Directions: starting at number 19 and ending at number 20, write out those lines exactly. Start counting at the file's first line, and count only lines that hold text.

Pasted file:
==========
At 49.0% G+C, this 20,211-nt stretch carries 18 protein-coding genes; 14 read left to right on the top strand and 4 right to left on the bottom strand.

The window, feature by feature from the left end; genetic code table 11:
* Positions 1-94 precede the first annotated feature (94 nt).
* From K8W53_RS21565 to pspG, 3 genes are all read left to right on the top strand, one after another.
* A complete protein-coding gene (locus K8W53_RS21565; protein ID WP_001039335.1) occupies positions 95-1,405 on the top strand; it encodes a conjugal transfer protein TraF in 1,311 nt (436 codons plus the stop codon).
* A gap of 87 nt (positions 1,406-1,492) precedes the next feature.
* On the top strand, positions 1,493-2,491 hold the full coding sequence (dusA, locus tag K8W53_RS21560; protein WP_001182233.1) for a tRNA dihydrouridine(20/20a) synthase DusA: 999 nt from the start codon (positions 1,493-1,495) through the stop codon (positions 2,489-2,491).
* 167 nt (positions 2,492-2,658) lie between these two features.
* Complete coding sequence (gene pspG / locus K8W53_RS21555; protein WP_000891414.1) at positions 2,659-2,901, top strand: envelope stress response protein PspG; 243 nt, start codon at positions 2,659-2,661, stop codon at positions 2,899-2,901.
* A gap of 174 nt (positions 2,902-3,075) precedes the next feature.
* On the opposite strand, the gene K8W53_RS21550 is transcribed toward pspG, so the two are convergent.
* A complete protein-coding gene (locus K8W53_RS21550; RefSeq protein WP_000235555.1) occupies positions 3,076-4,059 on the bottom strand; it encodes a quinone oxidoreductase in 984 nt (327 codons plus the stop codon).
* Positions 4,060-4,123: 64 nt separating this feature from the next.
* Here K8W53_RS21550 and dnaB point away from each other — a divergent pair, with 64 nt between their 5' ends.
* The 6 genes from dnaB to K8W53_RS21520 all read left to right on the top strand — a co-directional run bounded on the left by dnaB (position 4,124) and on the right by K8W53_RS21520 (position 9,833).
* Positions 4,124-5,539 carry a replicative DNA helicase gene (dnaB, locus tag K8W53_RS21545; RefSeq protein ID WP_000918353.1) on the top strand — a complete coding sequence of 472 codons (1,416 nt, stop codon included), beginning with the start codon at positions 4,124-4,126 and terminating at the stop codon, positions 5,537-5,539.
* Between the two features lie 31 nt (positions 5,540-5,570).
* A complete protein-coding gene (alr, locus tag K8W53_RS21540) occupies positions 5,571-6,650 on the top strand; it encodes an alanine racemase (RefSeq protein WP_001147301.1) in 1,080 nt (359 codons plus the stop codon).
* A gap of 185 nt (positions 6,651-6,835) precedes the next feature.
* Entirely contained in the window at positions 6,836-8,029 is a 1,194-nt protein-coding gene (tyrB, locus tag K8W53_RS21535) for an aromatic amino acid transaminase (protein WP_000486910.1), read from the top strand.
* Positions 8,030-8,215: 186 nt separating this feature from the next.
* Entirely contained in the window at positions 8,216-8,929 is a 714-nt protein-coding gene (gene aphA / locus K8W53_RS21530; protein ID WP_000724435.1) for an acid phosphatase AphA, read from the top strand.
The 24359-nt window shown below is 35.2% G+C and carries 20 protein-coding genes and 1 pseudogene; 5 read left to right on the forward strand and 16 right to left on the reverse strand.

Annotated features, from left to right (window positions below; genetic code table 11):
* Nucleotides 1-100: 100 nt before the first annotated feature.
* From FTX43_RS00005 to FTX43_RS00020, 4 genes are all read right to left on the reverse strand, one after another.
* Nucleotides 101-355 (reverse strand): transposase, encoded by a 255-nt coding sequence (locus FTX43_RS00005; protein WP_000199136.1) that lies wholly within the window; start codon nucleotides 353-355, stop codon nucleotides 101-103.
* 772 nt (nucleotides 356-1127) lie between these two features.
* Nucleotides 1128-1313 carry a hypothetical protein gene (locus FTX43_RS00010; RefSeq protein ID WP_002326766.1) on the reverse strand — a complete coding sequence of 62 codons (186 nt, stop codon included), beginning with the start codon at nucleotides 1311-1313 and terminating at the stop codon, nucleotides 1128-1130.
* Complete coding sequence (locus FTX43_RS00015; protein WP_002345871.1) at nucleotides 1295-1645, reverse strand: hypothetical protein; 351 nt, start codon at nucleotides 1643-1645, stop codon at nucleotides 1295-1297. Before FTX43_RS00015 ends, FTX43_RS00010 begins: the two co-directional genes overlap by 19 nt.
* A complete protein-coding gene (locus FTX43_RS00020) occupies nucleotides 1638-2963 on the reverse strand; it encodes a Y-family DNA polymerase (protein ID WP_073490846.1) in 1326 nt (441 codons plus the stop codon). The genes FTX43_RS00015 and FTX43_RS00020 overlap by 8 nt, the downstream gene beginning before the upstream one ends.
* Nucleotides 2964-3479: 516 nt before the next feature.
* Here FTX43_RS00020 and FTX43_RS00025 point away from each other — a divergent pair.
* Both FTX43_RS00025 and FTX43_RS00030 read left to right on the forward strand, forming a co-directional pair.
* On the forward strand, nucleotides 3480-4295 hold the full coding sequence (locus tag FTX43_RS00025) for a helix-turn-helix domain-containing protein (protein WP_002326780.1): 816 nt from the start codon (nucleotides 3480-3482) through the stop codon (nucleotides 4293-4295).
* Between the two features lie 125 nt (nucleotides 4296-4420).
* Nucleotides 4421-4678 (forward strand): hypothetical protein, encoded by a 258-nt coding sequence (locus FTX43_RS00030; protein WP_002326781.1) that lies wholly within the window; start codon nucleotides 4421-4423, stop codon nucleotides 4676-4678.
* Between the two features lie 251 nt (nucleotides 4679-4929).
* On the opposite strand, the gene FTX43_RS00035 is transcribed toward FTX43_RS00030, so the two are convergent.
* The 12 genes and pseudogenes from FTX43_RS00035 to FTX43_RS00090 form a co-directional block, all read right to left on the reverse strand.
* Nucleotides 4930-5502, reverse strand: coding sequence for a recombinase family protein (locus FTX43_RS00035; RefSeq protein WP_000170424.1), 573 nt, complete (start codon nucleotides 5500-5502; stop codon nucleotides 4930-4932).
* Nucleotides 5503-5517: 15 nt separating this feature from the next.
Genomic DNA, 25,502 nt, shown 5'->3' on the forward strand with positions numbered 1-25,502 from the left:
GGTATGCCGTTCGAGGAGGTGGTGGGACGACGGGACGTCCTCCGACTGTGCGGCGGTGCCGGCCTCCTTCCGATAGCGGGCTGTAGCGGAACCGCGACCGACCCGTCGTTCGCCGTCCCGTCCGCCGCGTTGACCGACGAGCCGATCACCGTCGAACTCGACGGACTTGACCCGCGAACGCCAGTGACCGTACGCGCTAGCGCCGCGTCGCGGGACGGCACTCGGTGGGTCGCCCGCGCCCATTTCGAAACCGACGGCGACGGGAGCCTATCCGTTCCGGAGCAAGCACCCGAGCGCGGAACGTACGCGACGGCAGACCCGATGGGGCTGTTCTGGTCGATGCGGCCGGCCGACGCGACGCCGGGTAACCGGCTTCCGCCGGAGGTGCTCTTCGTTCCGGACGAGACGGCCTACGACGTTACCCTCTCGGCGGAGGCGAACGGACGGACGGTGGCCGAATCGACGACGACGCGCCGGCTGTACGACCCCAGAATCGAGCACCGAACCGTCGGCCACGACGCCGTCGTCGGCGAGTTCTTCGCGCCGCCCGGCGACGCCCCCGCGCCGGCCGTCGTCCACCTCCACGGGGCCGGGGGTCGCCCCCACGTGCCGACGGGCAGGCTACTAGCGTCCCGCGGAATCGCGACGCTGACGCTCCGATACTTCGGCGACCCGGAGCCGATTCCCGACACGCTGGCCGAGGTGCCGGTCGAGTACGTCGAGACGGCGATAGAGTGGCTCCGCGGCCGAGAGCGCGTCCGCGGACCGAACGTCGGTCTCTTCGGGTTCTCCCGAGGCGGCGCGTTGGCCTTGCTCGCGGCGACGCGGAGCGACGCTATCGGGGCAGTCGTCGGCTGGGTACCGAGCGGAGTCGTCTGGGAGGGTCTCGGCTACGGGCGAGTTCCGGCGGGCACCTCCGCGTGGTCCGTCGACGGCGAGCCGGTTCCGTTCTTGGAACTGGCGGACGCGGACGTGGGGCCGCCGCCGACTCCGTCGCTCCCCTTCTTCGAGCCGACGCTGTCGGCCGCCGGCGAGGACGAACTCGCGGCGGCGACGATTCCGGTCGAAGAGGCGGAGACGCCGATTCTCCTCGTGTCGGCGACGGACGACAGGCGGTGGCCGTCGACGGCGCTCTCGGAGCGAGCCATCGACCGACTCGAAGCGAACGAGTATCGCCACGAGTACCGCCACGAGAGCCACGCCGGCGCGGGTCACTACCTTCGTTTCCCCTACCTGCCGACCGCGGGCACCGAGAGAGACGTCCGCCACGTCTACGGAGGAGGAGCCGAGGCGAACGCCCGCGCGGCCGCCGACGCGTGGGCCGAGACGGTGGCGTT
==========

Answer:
* A gap of 185 nt (positions 6,651-6,835) precedes the next feature.
* Entirely contained in the window at positions 6,836-8,029 is a 1,194-nt protein-coding gene (tyrB, locus tag K8W53_RS21535) for an aromatic amino acid transaminase (protein WP_000486910.1), read from the top strand.